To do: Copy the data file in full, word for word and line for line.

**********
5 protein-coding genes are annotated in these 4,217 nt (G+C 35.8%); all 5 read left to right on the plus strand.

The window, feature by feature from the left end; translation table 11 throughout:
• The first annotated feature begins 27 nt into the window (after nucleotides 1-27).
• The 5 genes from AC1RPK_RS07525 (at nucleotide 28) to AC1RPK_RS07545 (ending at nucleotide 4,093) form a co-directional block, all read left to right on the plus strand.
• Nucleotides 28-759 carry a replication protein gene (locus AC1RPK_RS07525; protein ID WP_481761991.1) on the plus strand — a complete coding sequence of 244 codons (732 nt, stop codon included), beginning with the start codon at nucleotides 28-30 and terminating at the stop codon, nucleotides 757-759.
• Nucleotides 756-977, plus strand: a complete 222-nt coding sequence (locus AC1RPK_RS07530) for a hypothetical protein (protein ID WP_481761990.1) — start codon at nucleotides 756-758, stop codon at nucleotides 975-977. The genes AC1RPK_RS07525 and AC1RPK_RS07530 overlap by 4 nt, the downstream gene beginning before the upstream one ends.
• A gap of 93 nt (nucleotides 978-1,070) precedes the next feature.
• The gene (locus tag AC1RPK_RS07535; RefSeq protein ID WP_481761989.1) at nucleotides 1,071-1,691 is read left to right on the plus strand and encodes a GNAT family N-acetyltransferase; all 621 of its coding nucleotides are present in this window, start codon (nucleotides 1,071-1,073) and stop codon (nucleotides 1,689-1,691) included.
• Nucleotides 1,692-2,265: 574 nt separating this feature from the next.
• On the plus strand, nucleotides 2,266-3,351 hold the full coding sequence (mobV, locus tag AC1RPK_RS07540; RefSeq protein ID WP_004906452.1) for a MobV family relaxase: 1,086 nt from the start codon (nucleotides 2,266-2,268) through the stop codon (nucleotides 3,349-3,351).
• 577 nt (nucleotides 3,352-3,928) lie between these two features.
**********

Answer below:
5 protein-coding genes are annotated in these 4,217 nt (G+C 35.8%); all 5 read left to right on the plus strand.

The window, feature by feature from the left end; translation table 11 throughout:
• The first annotated feature begins 27 nt into the window (after nucleotides 1-27).
• The 5 genes from AC1RPK_RS07525 (at nucleotide 28) to AC1RPK_RS07545 (ending at nucleotide 4,093) form a co-directional block, all read left to right on the plus strand.
• Nucleotides 28-759 carry a replication protein gene (locus AC1RPK_RS07525; protein ID WP_481761991.1) on the plus strand — a complete coding sequence of 244 codons (732 nt, stop codon included), beginning with the start codon at nucleotides 28-30 and terminating at the stop codon, nucleotides 757-759.
• Nucleotides 756-977, plus strand: a complete 222-nt coding sequence (locus AC1RPK_RS07530) for a hypothetical protein (protein ID WP_481761990.1) — start codon at nucleotides 756-758, stop codon at nucleotides 975-977. The genes AC1RPK_RS07525 and AC1RPK_RS07530 overlap by 4 nt, the downstream gene beginning before the upstream one ends.
• A gap of 93 nt (nucleotides 978-1,070) precedes the next feature.
• The gene (locus tag AC1RPK_RS07535; RefSeq protein ID WP_481761989.1) at nucleotides 1,071-1,691 is read left to right on the plus strand and encodes a GNAT family N-acetyltransferase; all 621 of its coding nucleotides are present in this window, start codon (nucleotides 1,071-1,073) and stop codon (nucleotides 1,689-1,691) included.
• Nucleotides 1,692-2,265: 574 nt separating this feature from the next.
• On the plus strand, nucleotides 2,266-3,351 hold the full coding sequence (mobV, locus tag AC1RPK_RS07540; RefSeq protein ID WP_004906452.1) for a MobV family relaxase: 1,086 nt from the start codon (nucleotides 2,266-2,268) through the stop codon (nucleotides 3,349-3,351).
• 577 nt (nucleotides 3,352-3,928) lie between these two features.